Eastern Ukrainian miners yearn for Russia, bygone Soviet era

by April 30, 2014 5:00AM ET

As crisis grips industrial Donetsk region, many workers dismiss politics but seek better living standards of yesteryear

Ukraine Crisis
Valeriy and Tanya outside their home. She is underemployed, working part time at the local railway station for about $130 a month.
Alessio Romenzi for Al Jazeera America
Shakhtarsk is east of Donetsk in coal-producing eastern Ukraine.
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SHAKHTARSK, Ukraine — Off a dirt road in the outskirts of this eastern Ukrainian town, Valeriy stands outside his house and cuddles his wife, Tanya. She wears a blue bathrobe and slippers, and Valeriy says the fading bruise high on her left cheek was caused by a fall at a party while they were both drunk.

Valeriy is a miner but has not been employed as one since completing his fifth prison sentence for theft. Previously, he risked his life working at an illegal coal mine in the Donetsk region, Ukraine’s industrial heartland now roiled by political unrest.

Despite the epic contest between forces, mostly Russian speakers aligned with Moscow against Ukrainian speakers loyal to Kyiv, he is more concerned with the daily struggle to get by and the desperate hope for some improvement in his life. Valeriy, who identifies as Russian, hopes for a better future if Donetsk becomes part of Russia — with a catch. “I don’t want it to be like Russia,” he says. “I want it to be like the past, the USSR.”

The future of the mines and the miners is at the center of the political battle being waged by pro-Russian separatists who have occupied public buildings and set up barricades in response to the overthrow of pro-Russian President Viktor Yanukovych in February. The resulting crisis has cast a rare global media spotlight on this corner of Ukraine, with Western powers fearing that Moscow plans to annex eastern Ukraine — as it did with the Russian-dominated Crimean Peninsula.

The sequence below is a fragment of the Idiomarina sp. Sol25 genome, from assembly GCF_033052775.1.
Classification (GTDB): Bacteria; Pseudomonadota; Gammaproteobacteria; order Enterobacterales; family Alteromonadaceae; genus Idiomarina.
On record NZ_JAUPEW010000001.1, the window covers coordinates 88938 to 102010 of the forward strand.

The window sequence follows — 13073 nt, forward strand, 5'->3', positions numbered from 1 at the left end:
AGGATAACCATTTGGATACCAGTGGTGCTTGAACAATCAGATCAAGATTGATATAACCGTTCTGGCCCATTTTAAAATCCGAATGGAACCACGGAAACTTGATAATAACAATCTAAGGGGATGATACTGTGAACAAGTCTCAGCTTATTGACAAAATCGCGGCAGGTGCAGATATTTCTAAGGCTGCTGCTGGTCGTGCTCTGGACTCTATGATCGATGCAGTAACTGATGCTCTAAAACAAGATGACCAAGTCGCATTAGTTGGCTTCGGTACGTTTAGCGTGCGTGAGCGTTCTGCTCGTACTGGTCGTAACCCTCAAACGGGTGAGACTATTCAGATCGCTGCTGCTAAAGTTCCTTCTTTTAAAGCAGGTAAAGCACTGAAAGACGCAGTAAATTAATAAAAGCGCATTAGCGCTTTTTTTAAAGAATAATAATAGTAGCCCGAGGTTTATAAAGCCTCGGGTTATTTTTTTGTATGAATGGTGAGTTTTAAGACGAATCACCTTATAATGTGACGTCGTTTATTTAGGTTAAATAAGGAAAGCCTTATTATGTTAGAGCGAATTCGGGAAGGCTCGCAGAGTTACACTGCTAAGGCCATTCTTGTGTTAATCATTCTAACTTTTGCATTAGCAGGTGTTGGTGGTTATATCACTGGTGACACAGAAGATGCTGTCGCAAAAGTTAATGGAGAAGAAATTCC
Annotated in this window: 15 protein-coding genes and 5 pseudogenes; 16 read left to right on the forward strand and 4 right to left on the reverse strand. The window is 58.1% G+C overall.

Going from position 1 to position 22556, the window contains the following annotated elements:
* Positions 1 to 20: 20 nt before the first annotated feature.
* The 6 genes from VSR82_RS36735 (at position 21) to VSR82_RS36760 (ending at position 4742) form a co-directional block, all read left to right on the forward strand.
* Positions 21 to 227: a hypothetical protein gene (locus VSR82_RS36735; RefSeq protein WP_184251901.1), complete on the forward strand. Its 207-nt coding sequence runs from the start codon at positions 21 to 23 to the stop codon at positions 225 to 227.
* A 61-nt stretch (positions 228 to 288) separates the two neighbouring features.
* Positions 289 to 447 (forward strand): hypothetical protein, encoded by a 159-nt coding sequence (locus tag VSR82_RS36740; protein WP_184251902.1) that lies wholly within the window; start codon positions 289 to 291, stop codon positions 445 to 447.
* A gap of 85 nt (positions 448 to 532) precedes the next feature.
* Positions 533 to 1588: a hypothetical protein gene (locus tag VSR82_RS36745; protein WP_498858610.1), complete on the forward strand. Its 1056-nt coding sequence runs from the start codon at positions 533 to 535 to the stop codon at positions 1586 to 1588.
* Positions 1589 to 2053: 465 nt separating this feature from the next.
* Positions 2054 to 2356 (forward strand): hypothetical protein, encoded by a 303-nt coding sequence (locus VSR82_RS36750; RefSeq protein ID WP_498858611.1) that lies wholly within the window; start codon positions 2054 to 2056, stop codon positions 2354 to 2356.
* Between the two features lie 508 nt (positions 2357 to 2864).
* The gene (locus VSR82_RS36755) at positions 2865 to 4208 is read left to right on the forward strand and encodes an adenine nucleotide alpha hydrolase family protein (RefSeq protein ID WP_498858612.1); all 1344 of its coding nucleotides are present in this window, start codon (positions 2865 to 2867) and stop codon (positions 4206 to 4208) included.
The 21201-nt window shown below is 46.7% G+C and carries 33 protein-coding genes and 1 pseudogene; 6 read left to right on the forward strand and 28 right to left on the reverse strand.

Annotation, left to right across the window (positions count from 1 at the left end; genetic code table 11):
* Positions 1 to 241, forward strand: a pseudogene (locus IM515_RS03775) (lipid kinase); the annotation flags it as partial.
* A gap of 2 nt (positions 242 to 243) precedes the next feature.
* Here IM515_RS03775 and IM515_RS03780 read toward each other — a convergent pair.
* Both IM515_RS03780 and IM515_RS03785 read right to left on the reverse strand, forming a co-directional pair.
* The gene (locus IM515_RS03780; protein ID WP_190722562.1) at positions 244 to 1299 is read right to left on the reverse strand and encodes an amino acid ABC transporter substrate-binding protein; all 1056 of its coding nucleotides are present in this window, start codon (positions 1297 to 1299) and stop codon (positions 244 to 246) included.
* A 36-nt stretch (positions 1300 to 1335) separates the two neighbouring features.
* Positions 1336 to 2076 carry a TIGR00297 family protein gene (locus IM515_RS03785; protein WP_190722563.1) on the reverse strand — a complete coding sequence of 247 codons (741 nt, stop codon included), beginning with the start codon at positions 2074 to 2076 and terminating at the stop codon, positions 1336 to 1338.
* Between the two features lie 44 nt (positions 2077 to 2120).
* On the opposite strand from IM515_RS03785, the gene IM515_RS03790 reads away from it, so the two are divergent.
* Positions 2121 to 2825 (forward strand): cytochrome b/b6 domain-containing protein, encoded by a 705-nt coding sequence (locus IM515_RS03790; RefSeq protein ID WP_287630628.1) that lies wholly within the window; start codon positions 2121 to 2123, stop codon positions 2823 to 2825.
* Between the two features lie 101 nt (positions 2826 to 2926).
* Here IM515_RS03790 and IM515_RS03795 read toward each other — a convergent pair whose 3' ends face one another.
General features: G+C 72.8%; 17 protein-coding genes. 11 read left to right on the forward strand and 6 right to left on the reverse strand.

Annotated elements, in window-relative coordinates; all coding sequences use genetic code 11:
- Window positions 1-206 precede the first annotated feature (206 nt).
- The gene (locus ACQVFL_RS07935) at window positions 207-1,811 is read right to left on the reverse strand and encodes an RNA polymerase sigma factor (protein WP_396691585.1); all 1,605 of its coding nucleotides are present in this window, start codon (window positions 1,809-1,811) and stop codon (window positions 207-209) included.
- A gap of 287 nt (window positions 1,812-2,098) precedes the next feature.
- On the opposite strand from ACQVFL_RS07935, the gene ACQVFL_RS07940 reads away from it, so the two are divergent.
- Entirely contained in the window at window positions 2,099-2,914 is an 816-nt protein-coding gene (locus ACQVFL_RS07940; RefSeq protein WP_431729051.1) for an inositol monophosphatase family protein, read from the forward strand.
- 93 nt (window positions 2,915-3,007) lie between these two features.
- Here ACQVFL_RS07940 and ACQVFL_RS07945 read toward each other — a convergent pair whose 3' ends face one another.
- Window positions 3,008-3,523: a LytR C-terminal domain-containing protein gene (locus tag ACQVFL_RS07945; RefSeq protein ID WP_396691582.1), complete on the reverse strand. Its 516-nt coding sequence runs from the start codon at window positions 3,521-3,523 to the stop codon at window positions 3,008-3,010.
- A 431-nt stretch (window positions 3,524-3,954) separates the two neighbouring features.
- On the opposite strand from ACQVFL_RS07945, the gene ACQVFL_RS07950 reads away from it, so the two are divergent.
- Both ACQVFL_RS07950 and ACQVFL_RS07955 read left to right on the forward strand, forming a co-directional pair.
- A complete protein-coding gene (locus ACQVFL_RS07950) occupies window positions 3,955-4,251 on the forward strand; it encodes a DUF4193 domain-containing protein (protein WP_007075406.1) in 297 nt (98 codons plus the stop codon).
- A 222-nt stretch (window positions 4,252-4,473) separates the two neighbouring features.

Valeriy’s sentiments are fairly commonplace in this hardscrabble region, which maintains close economic links to Russia. Donetsk and its residents paid a heavy price for the collapse of communism as free market reforms swept away jobs, cut the value of state benefits and sharply reduced living standards.

For Valeriy, who started training to be a miner in 1990, right before the fall of the Soviet Union, there was just the briefest glimpse of a more secure time. “I was getting payment even for my learning,” he says. “That’s why I appreciate that time.”

He has two young children and remembers a summer camp during the Soviet era that was free for workers. Despite his nostalgia for the USSR, he does not support the pro-Russian militia movement because, he says, it has brought instability to the region.

“I want to be Russian, but I do not want a war. I want to live in peace, so that’s why I don’t support their activities. I want to be part of Russia with peace. Nobody needs the war,” he says. “I am afraid that [ordinary] people will be threatened.”

Andrey’s hand bears a tattoo that, translated in English, reads, “Love me, know grief.” He says the phrase is meant to attract women.
Alessio Romenzi for Al Jazeera America

Fellow illegal miner Andrey would also like Donetsk to join Russia, from which he emigrated in 1986 at age 9. Not that a return to rule under Moscow would necessarily improve his lot.

“I don’t think … it would be better,” he says. “But I hope it would not be worse than the situation that we live now.”

“Kyiv had the opportunity but has not done anything to improve my life,” he adds. “Maybe I give a chance to Moscow to [help] my life.”

Like Valeriy, Andrey did not support the occupation of government buildings and creation of barricades in the region. “I do not agree with their methods,” he says. Despite the area’s pro-Russian inclination, skepticism about the surge in separatist agitation is not uncommon.